Which one is lying? Who is going to jail?

Gov. Ralph Torres’s administration used federal funds to pay people in his administration, family, and cronies hundreds of thousands of dollars each through what is clearly being exposed in a legislative investigation as an illegal process. The bank that administered the program and is owned by a Guam family with ties to the Torres administration has been paid close to a million dollars – at least – in grants and fees. Another Guam company subcontracted using federal funds to market the program is owned by the sister of that bank president. And cronies of the governor and his CNMI Republican Party – including the vice chairman of the Saipan Chamber of Commerce – have been paid hundreds of thousands of dollars in marketing fees.

These are facts established by hundreds of pages of records, including transcriptions of text messages, emails, and even the sworn testimony of governor’s chief of staff (former Guam Sen.) Wil Castro, and Bank of Saipan president John Arroyo, whose bank was the BOOST program administrator.

Rep. Edwin Propst summarized the scandal, here:

“Was BOOST used to reelect Ralph Torres?  Absolutely.   

“Was BOOST political?  Absolutely. 

“Was BOOST unfair in how it selected the awardees?  Absolutely. 

“Were there conflicts of interest?  Absolutely. 

“Was there misuse and abuse of BOOST funds?  Absolutely. 

“Was fraud committed?  Absolutely.  How can one business that isn’t even open receive $325,000?

“Did some legitimate businesses receive BOOST?  Of course.  But they are few and far in between.”

The Federal Bureau of Investigation on Friday – the day the BOOST hearings started – began raiding government and banking offices. Sources tell Kandit they are looking for the evidence of conspiracy by government officials, Bank of Saipan employees and shareholders, vendors (contractors and subcontractors) of the BOOST program, and BOOST program grant recipients to misuse federal funds.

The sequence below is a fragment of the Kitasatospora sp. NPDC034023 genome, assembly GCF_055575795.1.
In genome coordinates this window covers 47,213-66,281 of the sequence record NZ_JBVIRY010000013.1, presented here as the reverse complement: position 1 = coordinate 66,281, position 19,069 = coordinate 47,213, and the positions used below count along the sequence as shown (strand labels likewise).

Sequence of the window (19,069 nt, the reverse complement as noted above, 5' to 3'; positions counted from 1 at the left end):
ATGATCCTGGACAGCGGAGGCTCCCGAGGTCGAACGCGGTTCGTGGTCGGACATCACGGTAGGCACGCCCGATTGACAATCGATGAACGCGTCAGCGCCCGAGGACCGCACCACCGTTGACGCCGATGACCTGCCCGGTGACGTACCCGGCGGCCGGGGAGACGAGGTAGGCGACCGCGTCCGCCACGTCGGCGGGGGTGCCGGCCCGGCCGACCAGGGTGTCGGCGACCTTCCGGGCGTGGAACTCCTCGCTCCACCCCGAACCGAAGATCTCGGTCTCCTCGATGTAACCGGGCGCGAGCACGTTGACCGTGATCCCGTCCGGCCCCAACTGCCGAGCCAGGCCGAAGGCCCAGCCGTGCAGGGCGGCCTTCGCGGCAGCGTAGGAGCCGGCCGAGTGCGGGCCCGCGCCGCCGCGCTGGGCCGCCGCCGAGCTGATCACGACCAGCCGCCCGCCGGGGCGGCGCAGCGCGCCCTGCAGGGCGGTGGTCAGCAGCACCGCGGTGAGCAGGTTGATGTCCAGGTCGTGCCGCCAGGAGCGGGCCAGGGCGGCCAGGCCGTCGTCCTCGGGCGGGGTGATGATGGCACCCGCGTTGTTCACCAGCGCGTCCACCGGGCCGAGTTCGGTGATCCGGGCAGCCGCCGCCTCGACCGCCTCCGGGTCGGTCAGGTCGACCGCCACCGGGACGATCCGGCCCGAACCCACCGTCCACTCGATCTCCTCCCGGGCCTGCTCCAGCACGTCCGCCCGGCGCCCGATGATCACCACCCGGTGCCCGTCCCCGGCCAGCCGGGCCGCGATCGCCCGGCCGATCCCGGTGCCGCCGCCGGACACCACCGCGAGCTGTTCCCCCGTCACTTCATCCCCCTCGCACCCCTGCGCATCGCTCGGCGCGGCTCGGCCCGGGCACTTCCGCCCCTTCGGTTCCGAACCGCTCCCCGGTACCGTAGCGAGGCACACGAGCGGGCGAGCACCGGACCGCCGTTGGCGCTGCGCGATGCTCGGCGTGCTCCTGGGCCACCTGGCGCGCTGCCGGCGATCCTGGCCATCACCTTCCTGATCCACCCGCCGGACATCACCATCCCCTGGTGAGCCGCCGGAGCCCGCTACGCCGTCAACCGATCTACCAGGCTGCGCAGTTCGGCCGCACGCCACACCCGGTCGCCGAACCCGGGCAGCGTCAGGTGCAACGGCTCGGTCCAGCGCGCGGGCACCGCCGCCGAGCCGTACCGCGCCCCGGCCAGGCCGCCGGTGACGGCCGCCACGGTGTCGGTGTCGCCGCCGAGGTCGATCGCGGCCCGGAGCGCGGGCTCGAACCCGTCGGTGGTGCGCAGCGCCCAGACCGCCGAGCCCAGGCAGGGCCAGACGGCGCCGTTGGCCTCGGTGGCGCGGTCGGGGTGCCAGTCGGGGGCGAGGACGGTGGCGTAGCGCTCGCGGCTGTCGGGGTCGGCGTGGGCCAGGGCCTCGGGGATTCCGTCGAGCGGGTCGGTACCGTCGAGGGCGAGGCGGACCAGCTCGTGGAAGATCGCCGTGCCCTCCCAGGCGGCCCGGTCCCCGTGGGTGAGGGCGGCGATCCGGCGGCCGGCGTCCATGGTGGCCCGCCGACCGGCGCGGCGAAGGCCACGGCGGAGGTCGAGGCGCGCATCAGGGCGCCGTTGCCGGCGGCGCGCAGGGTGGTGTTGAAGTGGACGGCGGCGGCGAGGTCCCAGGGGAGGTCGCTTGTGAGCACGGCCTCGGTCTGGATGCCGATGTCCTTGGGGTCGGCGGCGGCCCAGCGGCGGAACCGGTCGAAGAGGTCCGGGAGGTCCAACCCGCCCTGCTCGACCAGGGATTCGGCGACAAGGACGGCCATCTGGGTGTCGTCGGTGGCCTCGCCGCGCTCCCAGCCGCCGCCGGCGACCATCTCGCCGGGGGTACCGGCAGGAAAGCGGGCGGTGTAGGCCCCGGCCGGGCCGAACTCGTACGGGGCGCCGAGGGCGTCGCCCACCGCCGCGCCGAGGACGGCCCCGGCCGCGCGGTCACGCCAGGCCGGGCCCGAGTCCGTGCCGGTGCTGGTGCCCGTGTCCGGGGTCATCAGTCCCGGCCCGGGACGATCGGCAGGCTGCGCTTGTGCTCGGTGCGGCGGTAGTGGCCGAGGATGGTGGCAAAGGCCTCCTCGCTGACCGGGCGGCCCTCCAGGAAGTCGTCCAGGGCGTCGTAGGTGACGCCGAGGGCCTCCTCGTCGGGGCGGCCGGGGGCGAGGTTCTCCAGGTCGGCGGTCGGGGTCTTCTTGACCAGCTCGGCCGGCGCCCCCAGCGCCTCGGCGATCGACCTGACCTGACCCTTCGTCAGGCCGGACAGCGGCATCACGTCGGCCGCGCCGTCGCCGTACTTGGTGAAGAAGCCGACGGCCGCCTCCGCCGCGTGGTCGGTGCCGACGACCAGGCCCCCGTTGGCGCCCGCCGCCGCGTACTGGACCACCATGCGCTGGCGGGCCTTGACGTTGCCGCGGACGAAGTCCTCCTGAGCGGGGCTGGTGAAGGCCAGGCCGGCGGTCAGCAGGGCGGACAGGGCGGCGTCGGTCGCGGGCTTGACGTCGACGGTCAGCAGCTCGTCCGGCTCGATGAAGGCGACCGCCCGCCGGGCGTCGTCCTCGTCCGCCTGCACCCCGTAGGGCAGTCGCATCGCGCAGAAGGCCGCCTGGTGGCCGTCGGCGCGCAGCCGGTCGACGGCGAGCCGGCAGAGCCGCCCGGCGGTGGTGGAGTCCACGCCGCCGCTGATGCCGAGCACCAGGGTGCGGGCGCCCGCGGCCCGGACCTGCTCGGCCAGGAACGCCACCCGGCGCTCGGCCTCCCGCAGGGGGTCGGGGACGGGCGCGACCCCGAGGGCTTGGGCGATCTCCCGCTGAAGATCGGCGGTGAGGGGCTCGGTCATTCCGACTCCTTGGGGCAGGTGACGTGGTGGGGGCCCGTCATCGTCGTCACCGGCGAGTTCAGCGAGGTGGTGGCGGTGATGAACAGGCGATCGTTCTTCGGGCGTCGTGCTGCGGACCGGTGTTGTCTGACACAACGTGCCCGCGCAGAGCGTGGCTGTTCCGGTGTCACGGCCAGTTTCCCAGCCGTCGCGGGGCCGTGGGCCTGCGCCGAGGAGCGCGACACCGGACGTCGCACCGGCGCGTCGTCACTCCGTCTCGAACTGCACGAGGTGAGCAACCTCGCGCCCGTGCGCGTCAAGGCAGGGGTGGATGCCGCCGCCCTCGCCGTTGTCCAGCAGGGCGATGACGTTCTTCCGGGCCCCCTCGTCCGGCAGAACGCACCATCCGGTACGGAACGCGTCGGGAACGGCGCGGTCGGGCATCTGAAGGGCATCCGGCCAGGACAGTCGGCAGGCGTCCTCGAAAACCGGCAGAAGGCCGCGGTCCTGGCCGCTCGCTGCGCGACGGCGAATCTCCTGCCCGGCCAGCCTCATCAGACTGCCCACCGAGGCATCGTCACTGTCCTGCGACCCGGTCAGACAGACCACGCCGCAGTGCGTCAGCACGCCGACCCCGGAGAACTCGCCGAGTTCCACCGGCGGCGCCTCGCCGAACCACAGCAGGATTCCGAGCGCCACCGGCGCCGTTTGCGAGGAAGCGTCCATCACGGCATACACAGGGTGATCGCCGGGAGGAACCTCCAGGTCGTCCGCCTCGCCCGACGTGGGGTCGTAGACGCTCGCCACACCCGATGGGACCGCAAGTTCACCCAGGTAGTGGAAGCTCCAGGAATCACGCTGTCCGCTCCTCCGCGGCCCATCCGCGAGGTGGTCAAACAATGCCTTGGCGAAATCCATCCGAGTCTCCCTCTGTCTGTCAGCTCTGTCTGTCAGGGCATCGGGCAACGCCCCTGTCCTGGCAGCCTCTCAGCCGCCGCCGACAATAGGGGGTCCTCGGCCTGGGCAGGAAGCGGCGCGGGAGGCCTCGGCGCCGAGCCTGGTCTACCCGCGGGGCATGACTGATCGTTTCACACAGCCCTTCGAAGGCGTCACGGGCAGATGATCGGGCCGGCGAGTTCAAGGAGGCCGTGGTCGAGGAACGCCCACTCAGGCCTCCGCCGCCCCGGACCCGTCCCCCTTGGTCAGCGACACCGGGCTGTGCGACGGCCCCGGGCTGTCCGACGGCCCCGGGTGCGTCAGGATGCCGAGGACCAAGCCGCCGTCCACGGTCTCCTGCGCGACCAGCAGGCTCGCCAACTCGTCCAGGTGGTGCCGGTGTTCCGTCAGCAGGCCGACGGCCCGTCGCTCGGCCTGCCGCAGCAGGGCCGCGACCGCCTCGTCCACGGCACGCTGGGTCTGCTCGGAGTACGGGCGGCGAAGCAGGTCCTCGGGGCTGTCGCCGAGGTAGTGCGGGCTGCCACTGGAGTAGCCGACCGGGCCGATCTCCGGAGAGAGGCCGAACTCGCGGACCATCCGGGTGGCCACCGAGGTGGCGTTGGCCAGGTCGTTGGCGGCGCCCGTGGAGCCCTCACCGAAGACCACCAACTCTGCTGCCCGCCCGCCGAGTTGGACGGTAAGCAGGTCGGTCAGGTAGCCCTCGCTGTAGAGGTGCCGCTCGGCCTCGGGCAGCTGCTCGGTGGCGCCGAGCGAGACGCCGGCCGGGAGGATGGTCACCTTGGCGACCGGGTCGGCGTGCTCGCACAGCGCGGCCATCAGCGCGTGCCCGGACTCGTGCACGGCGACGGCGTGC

The federal crimes involved, if one is convicted of any type of conspiracy, carry weighty jail sentences in a federal penitentiary.

A conviction on one count of wire fraud can send you to jail for 10 years.

A conviction on one count of money laundering can send you to jail for five years.

A conviction on one count of conspiracy to commit either of those two crimes can send you to jail for up to 20 years.

Wil Castro says he wasn’t involved in the illegal decisions. John Arroyo said Wil Castro was absolutely the decision maker. Which one of them is lying?

More than 240 businesses and sole proprietors – many of whom received business licenses only within weeks of the runoff election and are connected directly to the Torres administration and the governor’s family – received tens of thousands to hundreds of thousands of dollars under BOOST grants. A total of nearly $11 million was paid to these companies. More than 1,000 other applications from legitimate companies that struggled through the pandemic have yet to be adjudicated, and reportedly only $1 million remains for the program.

According to Mr. Castro, it was a review panel made up of himself, Secretary of Finance David Atalig, Jr., and Secretary of Commerce Edward Deleon Guerrero, who made recommendations as to who would be “BOOSTed.” But according to Mr. Arroyo, that list is missing a name: Salina Sapp.

Ms. Sapp, who also is from Guam (so is Mr. Arroyo), is part owner of Nonstop Corporation. Nonstop was paid hundreds of thousands of dollars to market the BOOST program. (We’ll get further into this angle and many others in future articles)

This review panel, according to Mr. Castro, only made recommendations, did not follow any written guidelines to support those recommendations, and has no recordings of their meetings or minutes thereof.

That met the ire of Rep. Tina Sablan during Castro’s interrogation Monday by the joint investigative committee of the CNMI House of Representatives looking into reports that the Torres administration misused federal funds as a political tool and weapon toward reelection and personal enrichment.

Mr. Castro boasted about his previous experience tending to and guarding federal funds, including normal requirements for reporting and other fiduciary duties.

 “Why would none of those standards have applied in the case of the BOOST program,” Ms. Sablan asked him.

“I’m a member of a panel,” he replied, adding “My role… was to review these applications and participate in a deliberative process that would…”

“Yes,” Ms. Sablan interrupted, growing impatient with Mr. Castro’s long-winded responses that do not answer her questions. “We’ve heard you say that.”